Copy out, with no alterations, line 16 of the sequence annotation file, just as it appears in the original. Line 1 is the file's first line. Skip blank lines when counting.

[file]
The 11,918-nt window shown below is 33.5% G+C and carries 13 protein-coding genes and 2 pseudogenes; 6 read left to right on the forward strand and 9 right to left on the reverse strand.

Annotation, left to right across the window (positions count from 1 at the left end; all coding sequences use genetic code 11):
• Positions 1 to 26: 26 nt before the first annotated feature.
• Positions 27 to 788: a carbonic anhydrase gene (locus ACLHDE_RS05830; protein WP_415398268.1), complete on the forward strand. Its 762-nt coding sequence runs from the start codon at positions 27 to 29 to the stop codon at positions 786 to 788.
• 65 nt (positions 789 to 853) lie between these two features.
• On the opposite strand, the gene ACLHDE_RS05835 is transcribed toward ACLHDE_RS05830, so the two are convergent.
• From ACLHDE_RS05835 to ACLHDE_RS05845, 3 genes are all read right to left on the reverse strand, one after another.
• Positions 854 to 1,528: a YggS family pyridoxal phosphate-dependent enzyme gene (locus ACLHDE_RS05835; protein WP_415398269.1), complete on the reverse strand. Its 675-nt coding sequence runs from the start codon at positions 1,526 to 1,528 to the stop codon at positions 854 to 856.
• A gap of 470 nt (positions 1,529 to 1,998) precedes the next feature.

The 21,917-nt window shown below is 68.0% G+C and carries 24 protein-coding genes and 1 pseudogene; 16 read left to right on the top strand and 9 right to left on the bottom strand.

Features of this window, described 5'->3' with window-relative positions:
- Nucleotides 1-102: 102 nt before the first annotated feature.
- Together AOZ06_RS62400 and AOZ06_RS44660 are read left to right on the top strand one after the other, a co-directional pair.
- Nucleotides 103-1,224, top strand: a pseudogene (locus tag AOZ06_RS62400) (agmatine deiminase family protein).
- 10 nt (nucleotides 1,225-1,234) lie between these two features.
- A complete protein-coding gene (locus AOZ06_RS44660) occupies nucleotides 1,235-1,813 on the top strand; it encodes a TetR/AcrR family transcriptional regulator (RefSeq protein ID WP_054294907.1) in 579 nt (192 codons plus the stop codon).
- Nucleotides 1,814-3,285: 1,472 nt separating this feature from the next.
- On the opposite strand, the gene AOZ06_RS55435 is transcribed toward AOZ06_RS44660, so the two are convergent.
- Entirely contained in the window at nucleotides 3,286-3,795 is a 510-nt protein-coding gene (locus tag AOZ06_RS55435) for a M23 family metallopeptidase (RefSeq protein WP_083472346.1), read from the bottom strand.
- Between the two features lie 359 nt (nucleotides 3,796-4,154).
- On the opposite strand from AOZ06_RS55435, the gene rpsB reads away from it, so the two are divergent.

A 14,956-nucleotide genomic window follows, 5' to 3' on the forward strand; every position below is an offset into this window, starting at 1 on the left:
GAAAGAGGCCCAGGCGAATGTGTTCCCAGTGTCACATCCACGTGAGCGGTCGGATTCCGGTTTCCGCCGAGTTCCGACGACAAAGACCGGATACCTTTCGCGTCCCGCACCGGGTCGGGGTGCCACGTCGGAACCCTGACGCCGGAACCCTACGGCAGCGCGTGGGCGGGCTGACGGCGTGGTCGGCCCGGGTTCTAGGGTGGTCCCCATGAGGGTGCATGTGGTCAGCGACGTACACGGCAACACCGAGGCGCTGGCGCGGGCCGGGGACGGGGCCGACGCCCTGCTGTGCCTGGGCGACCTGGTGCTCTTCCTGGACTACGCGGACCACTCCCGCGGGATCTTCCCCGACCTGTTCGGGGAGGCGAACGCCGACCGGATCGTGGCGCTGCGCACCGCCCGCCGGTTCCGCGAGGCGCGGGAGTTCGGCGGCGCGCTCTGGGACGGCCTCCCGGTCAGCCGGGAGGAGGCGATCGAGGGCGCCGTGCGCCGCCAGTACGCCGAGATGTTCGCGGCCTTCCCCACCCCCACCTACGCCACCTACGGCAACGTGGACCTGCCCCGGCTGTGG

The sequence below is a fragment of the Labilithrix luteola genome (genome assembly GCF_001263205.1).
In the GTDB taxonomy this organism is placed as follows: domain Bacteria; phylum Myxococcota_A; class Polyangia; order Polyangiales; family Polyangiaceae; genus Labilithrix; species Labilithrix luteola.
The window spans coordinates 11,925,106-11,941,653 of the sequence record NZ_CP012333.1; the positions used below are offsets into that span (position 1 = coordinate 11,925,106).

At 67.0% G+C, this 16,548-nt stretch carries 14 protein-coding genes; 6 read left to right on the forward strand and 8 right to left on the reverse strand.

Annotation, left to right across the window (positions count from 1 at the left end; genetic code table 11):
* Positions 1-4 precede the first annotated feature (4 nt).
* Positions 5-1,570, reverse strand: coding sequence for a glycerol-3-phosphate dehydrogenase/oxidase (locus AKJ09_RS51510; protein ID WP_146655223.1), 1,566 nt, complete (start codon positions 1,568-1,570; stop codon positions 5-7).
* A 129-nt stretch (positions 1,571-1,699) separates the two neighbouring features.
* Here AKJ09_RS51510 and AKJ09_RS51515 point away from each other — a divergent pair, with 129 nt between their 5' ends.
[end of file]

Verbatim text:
- A complete protein-coding gene (locus AOZ06_RS44660) occupies nucleotides 1,235-1,813 on the top strand; it encodes a TetR/AcrR family transcriptional regulator (RefSeq protein ID WP_054294907.1) in 579 nt (192 codons plus the stop codon).